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Coal Miner Asked to Buy Back 129% of Shares

Coal producer Raspadskaya risks "potential cancellation or freezing" of its share buyback after investors offered more shares than are outstanding, according to UralSib Capital.

Investors applied to sell back 1 billion shares in accordance with the buyback rules, Raspadskaya said in a statement late Monday. That amounts to 129 percent of the stock outstanding as some minority shareholders tendered shares "more than twice," UralSib analyst Dmitry Smolin said.

"There are clear risks that the buy back could be contested by minorities," Smolin said in a note Tuesday. "We expect the Federal Service for Financial Markets could start to investigate the excessive number of shares tendered."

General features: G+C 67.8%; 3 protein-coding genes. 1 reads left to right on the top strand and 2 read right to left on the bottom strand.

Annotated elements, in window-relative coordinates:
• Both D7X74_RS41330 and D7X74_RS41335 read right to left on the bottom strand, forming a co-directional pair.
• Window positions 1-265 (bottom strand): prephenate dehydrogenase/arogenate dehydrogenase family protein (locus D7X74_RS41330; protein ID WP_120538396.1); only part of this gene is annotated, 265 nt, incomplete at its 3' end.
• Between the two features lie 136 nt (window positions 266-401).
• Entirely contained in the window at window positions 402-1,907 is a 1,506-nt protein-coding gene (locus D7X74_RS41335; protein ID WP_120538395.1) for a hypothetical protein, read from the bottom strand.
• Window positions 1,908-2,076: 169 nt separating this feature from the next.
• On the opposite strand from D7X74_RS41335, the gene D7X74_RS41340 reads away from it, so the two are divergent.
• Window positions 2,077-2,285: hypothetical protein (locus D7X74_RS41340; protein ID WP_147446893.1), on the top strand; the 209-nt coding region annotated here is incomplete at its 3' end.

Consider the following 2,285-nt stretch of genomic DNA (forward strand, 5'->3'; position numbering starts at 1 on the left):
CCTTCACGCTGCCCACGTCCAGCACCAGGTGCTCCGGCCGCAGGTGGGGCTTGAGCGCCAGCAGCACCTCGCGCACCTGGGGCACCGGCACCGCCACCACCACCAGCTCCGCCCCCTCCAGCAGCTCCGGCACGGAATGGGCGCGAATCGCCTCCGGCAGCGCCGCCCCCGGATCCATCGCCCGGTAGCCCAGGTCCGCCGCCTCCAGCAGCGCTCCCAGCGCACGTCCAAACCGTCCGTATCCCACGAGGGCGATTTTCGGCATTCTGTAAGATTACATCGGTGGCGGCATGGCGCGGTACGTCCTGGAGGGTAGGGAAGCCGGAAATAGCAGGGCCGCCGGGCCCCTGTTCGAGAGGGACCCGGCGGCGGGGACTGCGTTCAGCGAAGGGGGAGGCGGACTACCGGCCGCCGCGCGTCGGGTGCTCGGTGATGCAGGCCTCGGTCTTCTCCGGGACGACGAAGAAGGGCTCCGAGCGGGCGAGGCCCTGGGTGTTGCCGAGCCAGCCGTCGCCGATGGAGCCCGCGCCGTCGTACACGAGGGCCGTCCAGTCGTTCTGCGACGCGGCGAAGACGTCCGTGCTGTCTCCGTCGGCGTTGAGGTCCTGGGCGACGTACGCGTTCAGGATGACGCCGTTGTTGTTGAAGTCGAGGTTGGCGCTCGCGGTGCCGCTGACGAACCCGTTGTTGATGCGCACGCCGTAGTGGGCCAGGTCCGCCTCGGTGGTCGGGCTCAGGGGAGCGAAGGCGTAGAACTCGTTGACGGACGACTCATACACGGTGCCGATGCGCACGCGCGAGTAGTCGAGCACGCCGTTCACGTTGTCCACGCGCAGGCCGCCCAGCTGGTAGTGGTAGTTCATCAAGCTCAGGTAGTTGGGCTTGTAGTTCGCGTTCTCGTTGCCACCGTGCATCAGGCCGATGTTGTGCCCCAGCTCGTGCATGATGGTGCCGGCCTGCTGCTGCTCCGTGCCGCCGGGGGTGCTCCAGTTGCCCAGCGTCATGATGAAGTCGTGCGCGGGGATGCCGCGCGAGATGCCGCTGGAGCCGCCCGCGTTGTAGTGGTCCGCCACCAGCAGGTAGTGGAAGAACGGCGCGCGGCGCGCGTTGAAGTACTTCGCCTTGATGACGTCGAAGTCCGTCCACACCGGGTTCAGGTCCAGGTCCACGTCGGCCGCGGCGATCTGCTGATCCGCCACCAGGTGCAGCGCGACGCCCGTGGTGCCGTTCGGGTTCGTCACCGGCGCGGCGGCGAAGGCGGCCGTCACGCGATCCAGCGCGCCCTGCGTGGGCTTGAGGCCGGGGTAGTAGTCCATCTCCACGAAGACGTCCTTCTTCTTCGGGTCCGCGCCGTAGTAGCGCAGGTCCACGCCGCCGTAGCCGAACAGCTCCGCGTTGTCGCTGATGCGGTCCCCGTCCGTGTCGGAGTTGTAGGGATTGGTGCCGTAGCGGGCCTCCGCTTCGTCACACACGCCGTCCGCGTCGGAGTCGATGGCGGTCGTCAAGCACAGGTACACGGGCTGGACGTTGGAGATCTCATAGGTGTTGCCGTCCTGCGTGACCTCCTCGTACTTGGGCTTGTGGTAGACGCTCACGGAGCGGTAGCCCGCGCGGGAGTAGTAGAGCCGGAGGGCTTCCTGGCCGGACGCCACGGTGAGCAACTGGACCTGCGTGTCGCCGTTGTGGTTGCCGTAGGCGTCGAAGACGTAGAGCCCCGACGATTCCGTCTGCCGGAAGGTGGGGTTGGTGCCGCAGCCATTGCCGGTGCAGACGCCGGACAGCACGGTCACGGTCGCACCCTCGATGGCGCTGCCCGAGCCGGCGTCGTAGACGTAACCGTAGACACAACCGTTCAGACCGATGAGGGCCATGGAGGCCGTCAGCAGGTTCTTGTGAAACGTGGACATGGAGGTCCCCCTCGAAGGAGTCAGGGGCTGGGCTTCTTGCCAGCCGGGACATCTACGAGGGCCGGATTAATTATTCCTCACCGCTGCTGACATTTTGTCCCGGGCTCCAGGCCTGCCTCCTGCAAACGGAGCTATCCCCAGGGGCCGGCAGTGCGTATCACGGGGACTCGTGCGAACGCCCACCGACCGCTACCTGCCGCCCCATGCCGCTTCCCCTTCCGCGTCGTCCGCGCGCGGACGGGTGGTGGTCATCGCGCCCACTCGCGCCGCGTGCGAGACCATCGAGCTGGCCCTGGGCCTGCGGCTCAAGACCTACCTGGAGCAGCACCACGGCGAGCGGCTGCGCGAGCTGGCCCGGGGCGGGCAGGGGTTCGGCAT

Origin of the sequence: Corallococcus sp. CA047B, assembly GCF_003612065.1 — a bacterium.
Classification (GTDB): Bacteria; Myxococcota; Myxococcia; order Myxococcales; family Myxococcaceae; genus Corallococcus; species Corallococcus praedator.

The buyback will proceed as planned, Alexander Andreyev, a Raspadskaya spokesman, said by telephone Tuesday. Russian laws are to blame for discrepancies during the buyback, he said.

The coal producer, which is trying to resume operations at its flagship mine after deadly blasts in May 2010, set a ratio of 7.74 percent for the buyback and will pay for the stock by the end of March, according to its statement. It had planned to repurchase about 10 percent of its stock at 150 rubles each.

The buyback results are negative on corporate governance issues, Barry Ehrlich, an analyst at Alfa Bank, said in a note.

Evraz and Raspadskaya's management joint venture, which controls 80 percent of Raspadskaya, offered its entire stake under Raspadskaya's buyback program, Evraz chief financial officer Giacomo Baizini said Friday.

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